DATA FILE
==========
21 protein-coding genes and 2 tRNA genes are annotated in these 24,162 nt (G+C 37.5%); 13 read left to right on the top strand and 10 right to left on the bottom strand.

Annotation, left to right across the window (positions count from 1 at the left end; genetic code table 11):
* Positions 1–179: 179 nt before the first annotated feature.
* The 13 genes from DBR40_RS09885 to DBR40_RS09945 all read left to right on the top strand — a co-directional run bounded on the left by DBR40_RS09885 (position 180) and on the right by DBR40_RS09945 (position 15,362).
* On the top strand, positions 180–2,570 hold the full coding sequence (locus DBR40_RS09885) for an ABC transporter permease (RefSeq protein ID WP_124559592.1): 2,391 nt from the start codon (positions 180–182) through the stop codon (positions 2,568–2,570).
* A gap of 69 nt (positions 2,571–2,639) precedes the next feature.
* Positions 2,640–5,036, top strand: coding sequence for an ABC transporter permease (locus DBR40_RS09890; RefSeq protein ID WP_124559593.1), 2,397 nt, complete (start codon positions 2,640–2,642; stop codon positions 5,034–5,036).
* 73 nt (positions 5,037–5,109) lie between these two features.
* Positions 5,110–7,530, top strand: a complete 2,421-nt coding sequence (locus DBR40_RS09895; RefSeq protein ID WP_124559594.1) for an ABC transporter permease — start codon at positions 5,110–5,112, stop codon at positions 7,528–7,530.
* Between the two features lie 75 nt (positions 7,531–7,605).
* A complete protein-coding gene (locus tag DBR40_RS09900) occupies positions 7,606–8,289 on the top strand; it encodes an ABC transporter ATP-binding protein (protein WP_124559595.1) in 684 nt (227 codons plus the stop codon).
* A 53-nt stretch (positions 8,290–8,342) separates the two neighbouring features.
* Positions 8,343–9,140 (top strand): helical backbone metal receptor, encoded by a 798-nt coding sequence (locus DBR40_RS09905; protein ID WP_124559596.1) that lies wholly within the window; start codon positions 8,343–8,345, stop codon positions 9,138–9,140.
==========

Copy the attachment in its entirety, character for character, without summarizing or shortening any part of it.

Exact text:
21 protein-coding genes and 2 tRNA genes are annotated in these 24,162 nt (G+C 37.5%); 13 read left to right on the top strand and 10 right to left on the bottom strand.

Annotation, left to right across the window (positions count from 1 at the left end; genetic code table 11):
* Positions 1–179: 179 nt before the first annotated feature.
* The 13 genes from DBR40_RS09885 to DBR40_RS09945 all read left to right on the top strand — a co-directional run bounded on the left by DBR40_RS09885 (position 180) and on the right by DBR40_RS09945 (position 15,362).
* On the top strand, positions 180–2,570 hold the full coding sequence (locus DBR40_RS09885) for an ABC transporter permease (RefSeq protein ID WP_124559592.1): 2,391 nt from the start codon (positions 180–182) through the stop codon (positions 2,568–2,570).
* A gap of 69 nt (positions 2,571–2,639) precedes the next feature.
* Positions 2,640–5,036, top strand: coding sequence for an ABC transporter permease (locus DBR40_RS09890; RefSeq protein ID WP_124559593.1), 2,397 nt, complete (start codon positions 2,640–2,642; stop codon positions 5,034–5,036).
* 73 nt (positions 5,037–5,109) lie between these two features.
* Positions 5,110–7,530, top strand: a complete 2,421-nt coding sequence (locus DBR40_RS09895; RefSeq protein ID WP_124559594.1) for an ABC transporter permease — start codon at positions 5,110–5,112, stop codon at positions 7,528–7,530.
* Between the two features lie 75 nt (positions 7,531–7,605).
* A complete protein-coding gene (locus tag DBR40_RS09900) occupies positions 7,606–8,289 on the top strand; it encodes an ABC transporter ATP-binding protein (protein WP_124559595.1) in 684 nt (227 codons plus the stop codon).
* A 53-nt stretch (positions 8,290–8,342) separates the two neighbouring features.
* Positions 8,343–9,140 (top strand): helical backbone metal receptor, encoded by a 798-nt coding sequence (locus DBR40_RS09905; protein ID WP_124559596.1) that lies wholly within the window; start codon positions 8,343–8,345, stop codon positions 9,138–9,140.